5. Using Kupu as visual editor

Kupu is a platform independent web based Javascript HTML WYSIWYG editor. What this means is that it will let you create HTML content on your web site.

From Plone 4 on, TinyMCE is the default visual editor for new sites. However, Kupu is still available to use if you prefer so. Check the Setting Your Preferences section to learn how to set Kupu as your default editor.

A typical Kupu toolbar looks like this:



The text format is normally left with the HTML setting, but some sites offer structured text or other markup languages for editing pages.

The icons are:

  • bold,
  • italics,
  • left align,
  • center,
  • right align,
  • numbered list,
  • bulleted list,
  • dictionary list,
  • tab left (block),
  • tab right (block),
  • image (the "tree" icon),
  • internal link (the "chain link" icon; make a link to another page in the given site),
  • external link (the "world" icon; make a link to a web page elsewhere),
  • anchor (the "anchor" icon; make a link to a specific section of a web page),
  • table (add a table with rows and columns),
  • direct HTML editing (the "HTML" icon; if you know HTML, edit the HTML for the page directly), and a
  • pulldown menu for text styling.

5.1. Images

Place your cursor within the text of a page, then click the "tree" icon. This panel will pop up:


Click "Current folder" in the left side of the panel, if it isn't already highlighted. The current folder is the folder that contains the page you are editing -- all pages are contained inside some folder. There are many ways to manage storage of images, including having one central images folder, but a common method is to store images that show on a page in the folder that contains the page (the current folder). In this method, pages and the images associated with them are stored together within the folder structure. If you click the Upload button, you will be prompted to select an image on your computer and upload it. After selecting an image to upload, the right panel will let you give the image a title for use on the web site, and several image placement and sizing options. Clicking OK will upload the image and place it on the page. The same panel will appear if you click an image on page to select it, then click the same "tree" icon for editing the image options or for changing the image. You are responsible for sizing and editing images on your computer before you upload them, but one easy way to handle images for use on most web pages is to make a copy of an image on your computer, then resize it to something like 1000 pixels in largest dimension. This is a reasonable size for uploading -- there is no need to upload your gargantuan images coming from your digital camera. Plone will automatically create several sizes of an uploaded image, including "large," "mini," and other sizes. You pick the size you want to use when your upload or edit the image with the "tree" icon. You can also override the image size choice by editing the HTML.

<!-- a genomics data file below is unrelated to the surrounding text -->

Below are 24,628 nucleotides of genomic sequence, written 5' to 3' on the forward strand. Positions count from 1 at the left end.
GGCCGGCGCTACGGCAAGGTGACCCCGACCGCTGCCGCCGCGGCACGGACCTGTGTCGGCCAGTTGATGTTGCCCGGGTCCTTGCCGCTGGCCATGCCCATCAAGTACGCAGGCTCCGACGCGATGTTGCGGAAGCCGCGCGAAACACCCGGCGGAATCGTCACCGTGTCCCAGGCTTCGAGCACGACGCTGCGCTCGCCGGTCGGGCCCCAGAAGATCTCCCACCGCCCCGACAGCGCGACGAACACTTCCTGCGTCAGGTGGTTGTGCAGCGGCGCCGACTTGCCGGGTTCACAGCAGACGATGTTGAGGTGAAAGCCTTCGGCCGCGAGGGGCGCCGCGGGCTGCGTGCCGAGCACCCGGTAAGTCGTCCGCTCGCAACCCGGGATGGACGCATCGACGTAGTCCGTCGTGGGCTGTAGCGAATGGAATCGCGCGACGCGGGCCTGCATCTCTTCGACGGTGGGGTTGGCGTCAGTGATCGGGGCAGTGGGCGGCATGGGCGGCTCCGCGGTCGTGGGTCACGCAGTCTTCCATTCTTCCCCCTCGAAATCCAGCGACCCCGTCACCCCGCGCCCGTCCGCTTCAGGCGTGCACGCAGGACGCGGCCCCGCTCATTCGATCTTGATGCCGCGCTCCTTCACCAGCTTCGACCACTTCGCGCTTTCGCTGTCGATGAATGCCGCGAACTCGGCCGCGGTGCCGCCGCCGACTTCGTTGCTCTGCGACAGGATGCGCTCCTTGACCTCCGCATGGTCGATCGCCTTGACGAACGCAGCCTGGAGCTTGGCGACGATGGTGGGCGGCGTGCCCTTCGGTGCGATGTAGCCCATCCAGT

5.4. Anchors

Anchors are like position markers within a document, based on headings, subheadings, or another style set within the document. As an example, for a page called "Eastern Tiger Swallowtail," with subheadings entitled "Description," "Habitat," "Behavior," "Conservation Status," and "Literature," an easy set of links to these subheadings (to the positions within the document at those subheadings) can be created using anchors.

First, create the document with the subheadings set within it, and re-type the subheadings at the top of the document: